A judge denied a defense bid to delay Michael Jackson's (search) child molestation trial, saying it would be "a huge step backward" and clearing the way for the trial to begin next month as planned.

Judge Rodney S. Melville (search) also refused to dismiss the case for what his defense lawyers had argued was "vindictive prosecution and outrageous government conduct."

Jackson attorney Robert Sanger had asked Melville to postpone the trial for three months, allowing attorneys time to sort through 14,000 pages of evidence filed by prosecutors. The request stalled at Monday's pre-trial hearing for Jackson, who was not required to attend.

Melville said a trial delay would be "a huge step backward. ... If I continued the case three months, we'll have 90 more search warrants and 90 more motions."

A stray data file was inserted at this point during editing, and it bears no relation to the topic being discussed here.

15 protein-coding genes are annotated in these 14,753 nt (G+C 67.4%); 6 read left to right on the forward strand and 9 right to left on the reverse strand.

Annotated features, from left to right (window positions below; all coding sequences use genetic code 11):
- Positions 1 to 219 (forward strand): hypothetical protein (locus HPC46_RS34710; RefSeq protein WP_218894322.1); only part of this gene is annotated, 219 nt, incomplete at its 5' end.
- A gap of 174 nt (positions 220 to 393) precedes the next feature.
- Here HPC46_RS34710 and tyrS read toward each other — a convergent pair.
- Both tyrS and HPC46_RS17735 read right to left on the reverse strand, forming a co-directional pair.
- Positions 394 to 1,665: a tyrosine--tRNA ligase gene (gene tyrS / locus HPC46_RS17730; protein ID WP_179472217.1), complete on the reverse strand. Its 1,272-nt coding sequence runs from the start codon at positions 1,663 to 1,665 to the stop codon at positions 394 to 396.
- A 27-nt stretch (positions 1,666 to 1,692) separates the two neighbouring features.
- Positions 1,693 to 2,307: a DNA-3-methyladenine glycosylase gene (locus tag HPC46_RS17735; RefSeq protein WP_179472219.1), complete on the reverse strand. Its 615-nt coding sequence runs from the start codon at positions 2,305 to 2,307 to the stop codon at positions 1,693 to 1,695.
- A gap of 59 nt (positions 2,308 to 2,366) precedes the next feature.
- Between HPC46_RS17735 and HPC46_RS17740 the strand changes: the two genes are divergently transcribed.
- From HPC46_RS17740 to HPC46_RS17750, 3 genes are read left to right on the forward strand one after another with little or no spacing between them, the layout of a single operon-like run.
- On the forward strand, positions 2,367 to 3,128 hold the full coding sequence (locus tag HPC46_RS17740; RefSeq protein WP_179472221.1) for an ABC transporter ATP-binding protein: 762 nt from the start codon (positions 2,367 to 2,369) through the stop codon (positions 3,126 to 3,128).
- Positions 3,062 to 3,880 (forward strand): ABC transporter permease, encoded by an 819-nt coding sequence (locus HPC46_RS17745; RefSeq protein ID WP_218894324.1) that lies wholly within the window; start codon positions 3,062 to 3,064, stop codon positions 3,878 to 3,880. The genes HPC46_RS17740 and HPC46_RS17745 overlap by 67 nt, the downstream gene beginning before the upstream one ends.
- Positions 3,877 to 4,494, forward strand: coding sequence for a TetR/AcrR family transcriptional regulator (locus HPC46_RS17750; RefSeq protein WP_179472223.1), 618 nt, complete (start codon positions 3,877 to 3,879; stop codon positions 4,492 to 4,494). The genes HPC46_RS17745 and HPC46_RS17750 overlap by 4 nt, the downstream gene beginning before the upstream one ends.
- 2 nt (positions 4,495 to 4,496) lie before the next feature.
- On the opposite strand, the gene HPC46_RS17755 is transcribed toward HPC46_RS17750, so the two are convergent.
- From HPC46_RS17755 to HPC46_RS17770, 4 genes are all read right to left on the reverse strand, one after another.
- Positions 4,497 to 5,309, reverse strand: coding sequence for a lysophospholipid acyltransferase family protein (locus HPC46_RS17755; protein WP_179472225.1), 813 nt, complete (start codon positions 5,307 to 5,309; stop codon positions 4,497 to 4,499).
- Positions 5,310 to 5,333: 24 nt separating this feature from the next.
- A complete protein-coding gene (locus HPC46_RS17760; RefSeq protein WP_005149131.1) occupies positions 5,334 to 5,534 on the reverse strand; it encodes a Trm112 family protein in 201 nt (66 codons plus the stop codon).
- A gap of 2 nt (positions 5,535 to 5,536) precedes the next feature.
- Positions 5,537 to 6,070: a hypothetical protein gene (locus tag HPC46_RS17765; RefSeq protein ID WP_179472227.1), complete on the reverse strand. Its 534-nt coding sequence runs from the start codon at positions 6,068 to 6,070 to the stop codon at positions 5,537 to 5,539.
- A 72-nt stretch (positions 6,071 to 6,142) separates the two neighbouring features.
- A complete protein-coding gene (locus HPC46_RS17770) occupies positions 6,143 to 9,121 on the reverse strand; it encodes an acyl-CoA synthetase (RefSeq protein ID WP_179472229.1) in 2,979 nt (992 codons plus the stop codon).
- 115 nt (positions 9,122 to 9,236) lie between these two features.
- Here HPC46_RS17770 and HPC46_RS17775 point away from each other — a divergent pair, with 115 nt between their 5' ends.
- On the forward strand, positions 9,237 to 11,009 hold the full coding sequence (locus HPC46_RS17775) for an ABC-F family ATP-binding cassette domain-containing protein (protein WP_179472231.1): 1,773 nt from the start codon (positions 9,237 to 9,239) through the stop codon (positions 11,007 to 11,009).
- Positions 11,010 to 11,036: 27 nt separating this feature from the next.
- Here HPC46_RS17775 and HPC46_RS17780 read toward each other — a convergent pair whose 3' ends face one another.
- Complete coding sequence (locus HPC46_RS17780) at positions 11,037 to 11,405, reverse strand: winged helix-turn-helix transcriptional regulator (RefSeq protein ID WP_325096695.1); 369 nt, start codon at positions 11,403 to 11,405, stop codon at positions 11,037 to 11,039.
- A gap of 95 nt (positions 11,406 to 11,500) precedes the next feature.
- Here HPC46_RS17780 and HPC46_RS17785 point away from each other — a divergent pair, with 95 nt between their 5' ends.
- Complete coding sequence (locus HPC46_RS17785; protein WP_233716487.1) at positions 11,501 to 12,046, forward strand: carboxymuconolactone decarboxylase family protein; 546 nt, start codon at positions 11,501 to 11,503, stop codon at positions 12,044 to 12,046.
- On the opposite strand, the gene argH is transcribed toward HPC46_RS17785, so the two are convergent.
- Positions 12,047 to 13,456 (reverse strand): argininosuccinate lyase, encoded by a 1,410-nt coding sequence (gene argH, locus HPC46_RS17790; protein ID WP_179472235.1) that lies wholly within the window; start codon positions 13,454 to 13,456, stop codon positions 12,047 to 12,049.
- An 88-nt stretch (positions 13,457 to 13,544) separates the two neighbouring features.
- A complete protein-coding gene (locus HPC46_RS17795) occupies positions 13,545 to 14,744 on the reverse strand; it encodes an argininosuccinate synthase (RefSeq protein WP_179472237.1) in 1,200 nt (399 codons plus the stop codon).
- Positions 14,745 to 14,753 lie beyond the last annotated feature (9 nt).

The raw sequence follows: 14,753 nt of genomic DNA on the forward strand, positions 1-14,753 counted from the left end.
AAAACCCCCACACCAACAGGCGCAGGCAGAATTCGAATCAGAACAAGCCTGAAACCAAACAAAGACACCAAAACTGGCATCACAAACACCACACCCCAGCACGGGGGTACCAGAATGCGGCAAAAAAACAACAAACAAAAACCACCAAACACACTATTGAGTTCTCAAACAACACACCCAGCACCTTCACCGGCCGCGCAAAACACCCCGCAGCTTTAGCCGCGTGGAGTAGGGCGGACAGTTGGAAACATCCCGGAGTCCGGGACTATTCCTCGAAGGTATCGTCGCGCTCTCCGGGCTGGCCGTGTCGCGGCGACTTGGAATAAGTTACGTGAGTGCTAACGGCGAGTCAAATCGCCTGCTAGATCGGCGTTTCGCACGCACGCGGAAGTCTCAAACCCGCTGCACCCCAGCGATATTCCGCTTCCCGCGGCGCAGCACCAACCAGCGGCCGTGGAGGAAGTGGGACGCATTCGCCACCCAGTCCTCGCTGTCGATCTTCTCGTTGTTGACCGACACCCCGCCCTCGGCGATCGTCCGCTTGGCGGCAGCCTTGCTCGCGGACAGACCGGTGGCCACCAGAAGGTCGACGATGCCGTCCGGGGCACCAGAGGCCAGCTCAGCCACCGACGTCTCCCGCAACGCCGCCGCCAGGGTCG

The trial was scheduled to begin Jan. 31. Both sides estimated it could last four to five months.

Prosecutors had been expected to argue that they be allowed to present evidence during the trial of alleged wrongdoing in the entertainer's past. That matter, however, was rescheduled to be heard Jan. 12.

Jackson, 46, is charged with molesting a boy, conspiracy and administering an intoxicating agent, alcohol, to his alleged victim. He has pleaded not guilty.